There’s been a lot of talk of supply and demand here on the blog this week, so I figured, why not pile on? Unlike our Monday discussion, however, this one isn’t controversial at all. Alaska has been lowering First Class fares. The result? More people buy First Class seats. Thank you, Captain Obvious.
On its recent earnings call, Alaska said that it had seen its paid First Class loads factor rise by two points in the last year, and revenues went up by 20 percent on an only 7 percent increase in seats. Good news all around. How did they do it?
Some of it is thanks to the more long-haul flying that the airline does. People may not care about First Class for the less than two hour flight from San Francisco to Portland, but they sure care a lot more on a 5+ hour flight to Hawai’i or a long haul from Seattle to Newark. Hawai’i in particular has really ramped up in the last couple years to become a major part of the airline’s route map, so that alone can make a big difference. But it’s more than that.
Alaska President Brad Tilden noted that back in the day, the First Class cabin barely earned its keep even though the fares were really high. Then this happened:
. . . we brought the First Class fares way down, I think our current add-on over the [full coach] fare is $150 in the longest stage length market. I think our customers have really responded to that value. We’ve gone from maybe from 1 to 1.5 [First Class] seats per airplane to four or five [First Class] seats per airplane. And we’ve also done a lot better with the upgrades, the fares that our mileage plan customers are paying to sit in first-class. And if neither of those work, we are selling first-class upgrades at the gate. I think we had a 20% increase in first-class revenue in the second quarter, and we are doing it in a way that our customer, I think, feels like they are getting really good value.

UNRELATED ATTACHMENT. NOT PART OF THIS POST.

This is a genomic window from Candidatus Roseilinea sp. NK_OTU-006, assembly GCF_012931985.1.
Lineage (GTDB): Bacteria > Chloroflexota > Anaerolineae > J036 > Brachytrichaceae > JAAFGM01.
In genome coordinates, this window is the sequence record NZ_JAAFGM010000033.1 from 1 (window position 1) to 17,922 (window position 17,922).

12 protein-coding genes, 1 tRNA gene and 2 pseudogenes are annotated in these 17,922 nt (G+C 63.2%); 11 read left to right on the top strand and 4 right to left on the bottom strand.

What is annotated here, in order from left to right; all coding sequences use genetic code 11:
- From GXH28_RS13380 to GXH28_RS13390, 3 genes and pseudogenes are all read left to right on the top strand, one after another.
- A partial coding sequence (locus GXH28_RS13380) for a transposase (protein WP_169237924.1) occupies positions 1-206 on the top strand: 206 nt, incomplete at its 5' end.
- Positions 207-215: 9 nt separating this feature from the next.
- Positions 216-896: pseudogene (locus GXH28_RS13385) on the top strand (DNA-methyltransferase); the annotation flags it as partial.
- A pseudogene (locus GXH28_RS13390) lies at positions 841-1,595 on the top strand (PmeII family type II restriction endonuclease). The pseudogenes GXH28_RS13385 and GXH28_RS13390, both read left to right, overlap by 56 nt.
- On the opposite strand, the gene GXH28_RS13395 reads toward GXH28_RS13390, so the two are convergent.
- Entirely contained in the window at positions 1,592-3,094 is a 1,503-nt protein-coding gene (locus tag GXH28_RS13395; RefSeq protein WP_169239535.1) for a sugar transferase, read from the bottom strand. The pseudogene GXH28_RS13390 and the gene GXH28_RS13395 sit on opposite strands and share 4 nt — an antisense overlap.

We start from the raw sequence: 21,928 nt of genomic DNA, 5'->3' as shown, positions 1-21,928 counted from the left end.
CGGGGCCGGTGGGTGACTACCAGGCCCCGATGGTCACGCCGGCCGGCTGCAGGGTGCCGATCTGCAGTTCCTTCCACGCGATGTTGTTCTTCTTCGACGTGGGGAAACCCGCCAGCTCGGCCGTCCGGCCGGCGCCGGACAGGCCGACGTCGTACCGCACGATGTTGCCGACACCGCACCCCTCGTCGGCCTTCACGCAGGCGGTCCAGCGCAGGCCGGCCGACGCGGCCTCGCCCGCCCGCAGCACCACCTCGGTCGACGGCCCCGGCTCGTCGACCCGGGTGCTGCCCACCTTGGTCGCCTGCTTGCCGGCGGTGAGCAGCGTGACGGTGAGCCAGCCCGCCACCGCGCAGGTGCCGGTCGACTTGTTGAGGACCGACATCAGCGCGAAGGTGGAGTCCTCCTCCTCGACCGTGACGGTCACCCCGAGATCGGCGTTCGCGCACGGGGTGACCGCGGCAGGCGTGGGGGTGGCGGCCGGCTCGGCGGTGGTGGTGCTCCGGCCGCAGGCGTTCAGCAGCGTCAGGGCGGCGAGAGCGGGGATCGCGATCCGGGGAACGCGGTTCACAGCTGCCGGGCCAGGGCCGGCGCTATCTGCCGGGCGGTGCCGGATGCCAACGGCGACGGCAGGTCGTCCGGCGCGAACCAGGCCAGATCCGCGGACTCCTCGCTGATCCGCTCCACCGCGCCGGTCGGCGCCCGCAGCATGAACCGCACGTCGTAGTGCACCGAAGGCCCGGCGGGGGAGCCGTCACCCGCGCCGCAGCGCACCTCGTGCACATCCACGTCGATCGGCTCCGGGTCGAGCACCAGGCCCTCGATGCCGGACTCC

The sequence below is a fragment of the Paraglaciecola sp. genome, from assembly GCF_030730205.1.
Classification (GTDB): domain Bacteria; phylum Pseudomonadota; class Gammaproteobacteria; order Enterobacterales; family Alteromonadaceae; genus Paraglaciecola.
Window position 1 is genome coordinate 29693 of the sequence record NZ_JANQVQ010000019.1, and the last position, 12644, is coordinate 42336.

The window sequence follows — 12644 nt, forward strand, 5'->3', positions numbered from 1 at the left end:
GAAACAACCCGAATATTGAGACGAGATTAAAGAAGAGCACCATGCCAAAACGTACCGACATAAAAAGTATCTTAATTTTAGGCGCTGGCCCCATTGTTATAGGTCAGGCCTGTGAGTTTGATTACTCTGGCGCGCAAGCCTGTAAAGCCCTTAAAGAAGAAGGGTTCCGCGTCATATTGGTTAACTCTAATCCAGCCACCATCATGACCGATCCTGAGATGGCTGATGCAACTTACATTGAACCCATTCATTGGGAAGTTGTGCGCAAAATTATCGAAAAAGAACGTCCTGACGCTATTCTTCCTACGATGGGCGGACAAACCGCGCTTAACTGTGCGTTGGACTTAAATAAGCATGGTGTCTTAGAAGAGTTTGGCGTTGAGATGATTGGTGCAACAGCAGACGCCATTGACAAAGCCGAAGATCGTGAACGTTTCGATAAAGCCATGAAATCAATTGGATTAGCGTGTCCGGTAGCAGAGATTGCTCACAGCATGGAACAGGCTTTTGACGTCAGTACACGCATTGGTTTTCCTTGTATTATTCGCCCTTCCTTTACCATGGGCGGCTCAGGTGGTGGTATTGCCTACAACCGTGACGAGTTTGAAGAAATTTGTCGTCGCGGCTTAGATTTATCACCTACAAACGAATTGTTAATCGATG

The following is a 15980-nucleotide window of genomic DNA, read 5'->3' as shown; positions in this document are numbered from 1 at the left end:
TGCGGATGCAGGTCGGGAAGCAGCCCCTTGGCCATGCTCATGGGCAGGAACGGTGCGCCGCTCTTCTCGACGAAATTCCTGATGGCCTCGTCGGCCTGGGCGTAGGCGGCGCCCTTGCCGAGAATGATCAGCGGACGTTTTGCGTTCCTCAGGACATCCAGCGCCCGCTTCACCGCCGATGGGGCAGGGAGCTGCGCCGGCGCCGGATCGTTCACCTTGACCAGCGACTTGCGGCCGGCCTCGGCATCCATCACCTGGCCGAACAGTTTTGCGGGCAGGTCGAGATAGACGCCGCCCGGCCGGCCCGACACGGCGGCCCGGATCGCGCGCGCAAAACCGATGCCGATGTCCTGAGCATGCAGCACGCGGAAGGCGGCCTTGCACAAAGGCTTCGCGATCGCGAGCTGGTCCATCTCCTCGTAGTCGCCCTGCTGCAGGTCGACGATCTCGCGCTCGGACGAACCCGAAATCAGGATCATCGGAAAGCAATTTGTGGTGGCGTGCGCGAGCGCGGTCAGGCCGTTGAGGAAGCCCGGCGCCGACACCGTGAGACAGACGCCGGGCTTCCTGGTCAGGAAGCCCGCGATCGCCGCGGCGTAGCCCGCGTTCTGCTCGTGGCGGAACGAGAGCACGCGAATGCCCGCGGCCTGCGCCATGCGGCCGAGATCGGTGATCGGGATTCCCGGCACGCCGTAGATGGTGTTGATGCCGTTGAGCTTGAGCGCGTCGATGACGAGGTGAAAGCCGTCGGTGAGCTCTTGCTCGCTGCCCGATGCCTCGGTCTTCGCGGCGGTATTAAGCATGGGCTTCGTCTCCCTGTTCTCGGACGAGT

The decrease in fares isn’t a recent thing, but since it was brought up in the call, I thought it was worth discussing.In the end, this has resulted in a big revenue increase for the airline, and that’s great for everyone involved. The airline makes more money by selling more high fares, but the customers win because those “high” fares are lower than they used to be. This was the same kind of thing we did at America West back in 2002, though that was for the entire fare structure and not just First Class. The result, however, was the same.
So why don’t other airlines follow? Well, other airlines have a different passenger mix. Some of the big old legacy carriers actually sell more of those First Class seats, so cutting fares and increasing demand might actually result in dilution. It’s really an airline-specific type of thing, and only those airlines that don’t sell a ton of the high fares can afford to cut them down.
If you’re Alaska and you’re only selling 1 First Class seat per flight, you can cut the fare in half as long as you sell at least two of those tickets. Then everyone’s a winner. And that’s apparently exactly what’s happening here.